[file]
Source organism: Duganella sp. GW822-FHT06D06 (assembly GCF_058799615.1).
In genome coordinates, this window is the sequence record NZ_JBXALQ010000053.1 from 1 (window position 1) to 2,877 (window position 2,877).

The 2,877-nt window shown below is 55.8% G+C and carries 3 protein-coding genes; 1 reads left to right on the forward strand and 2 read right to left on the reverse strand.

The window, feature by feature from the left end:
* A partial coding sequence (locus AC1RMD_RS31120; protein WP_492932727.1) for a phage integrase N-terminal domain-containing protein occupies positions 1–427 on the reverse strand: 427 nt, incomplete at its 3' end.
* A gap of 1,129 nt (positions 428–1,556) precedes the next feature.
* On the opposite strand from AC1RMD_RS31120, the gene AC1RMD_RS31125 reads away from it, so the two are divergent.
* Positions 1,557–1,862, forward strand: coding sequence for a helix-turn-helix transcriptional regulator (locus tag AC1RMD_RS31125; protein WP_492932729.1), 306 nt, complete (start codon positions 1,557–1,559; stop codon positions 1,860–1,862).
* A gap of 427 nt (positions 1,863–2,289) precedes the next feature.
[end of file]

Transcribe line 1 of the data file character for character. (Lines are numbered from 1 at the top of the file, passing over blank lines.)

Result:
Source organism: Duganella sp. GW822-FHT06D06 (assembly GCF_058799615.1).